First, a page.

faithful service to the day of his
deatli. In all his years of residence
here he has only been once out of the
district, and that for a hurried trip
back to Scotland. He was a well-
known piano player In his day and
for the past few years was a leading
member of the orchestra which supplied the music Tor the various Old-
Timers' Re-Unions held in Courtenay
and In Cumberland.
The body was brought from Vancouver on Tuesday evening and was
interred  yesterday  afternoon   In   the
I Presbyterian  Cemetery  at  Sandwick,
| ihe cortege following the remains being perhaps the largest evcr 8een 'n
the Comox district. Rev. James
Hood  conducted   the  services  at the
| home and Worshipful Master William
E. Searle. of Cumberland Lodge No.
2« A.F.&.A.M.. of which the deceased
wus a member, conducted the burial
' service wblch was very Impressive.
The pallbearers were Brothers D. R.
I MacDonald, Nell McFadyen. J. Fraser.
! David Roy, J. N. McLeod, and William
: Merrifield, with T. II. Corey acting as
: Master of Ceremonies. [Deluded
among those attending the funeral
wore Mosl Worshipful Master Stephen
| Jones of British Columbia    nnd    hla
' retinue, Mr. P. P, Harrison, M.L.A..
Mayor William Duncan of Courtenay,
| Major Charles J.  Parnham of Cum-
1 berland and all thG aldermen.
!    To  mourn   his  loss,  he lenves  his
! widow, six daughters and one son. to
\ whom  much   sympathy  ls  being  ex-
; tended.     All are living In this city.
SPRING SALE POSTPONED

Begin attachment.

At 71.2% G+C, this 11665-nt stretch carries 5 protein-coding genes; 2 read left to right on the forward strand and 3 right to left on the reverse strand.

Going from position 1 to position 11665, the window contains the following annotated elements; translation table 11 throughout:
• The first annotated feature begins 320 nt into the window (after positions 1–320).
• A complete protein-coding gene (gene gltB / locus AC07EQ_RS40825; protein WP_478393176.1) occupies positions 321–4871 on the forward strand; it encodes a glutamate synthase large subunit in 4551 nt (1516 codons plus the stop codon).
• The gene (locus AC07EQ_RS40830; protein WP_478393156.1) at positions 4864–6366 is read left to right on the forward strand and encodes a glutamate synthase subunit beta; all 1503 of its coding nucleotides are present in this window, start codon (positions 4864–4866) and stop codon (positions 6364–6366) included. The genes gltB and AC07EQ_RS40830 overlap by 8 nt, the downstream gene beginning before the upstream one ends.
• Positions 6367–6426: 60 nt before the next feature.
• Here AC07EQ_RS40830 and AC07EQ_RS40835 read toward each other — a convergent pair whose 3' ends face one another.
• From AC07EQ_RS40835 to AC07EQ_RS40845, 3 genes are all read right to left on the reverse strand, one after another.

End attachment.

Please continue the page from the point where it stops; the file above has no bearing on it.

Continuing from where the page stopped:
TIDE TABLE, MARCH
20—
27 INCLUSIVE
Time   H't.      Time
Date Time   H't.     Time
H't
H't.
The  time  used
?o
2:58    12-5
8:46
8-7
13:26   10-9 | 20:35
2-1
Is  Pacific  Stand-
21....
3:44    12-8
9:45
7-8
14:40   11-0 ! 21:31
2-3
ard, for the  12'i
22...
4:21    13-0
ln:34
6-8
15:40   11-2 ! 22:21
2-0
•Meridian West.  It
23....
4:54    13-1
11:10
6-7
16:44    11-4 : 23:06
3-2
Is counted from 0
24..
5:20    13-1
11:55
4-8
17:39    11-0    23:50
•1-0
to 24 hours, from
25.
5:50   12-9
111:38
4-0
18:33    11-7 I
midnight to mid
20.
0:33     4-9
0:33
12-6
13:12     3-3 , 19:27
11-7
night
27....
1:17     5-8
7:06
12-3
13:52     3-H    20:22
11-6
APPENDICITIS CASES
KEEP DOCTORS BUSY
Drs. George K. MacNaughton nnd
E. R. Hicks have been busy men during the past two weeks for they hove
removed the nppendlcls of no less
than six patients, which Is a record for
the local hospital ln such a short
space of time. Those operated on
were Gordon E. Mounce. .Miss Audrey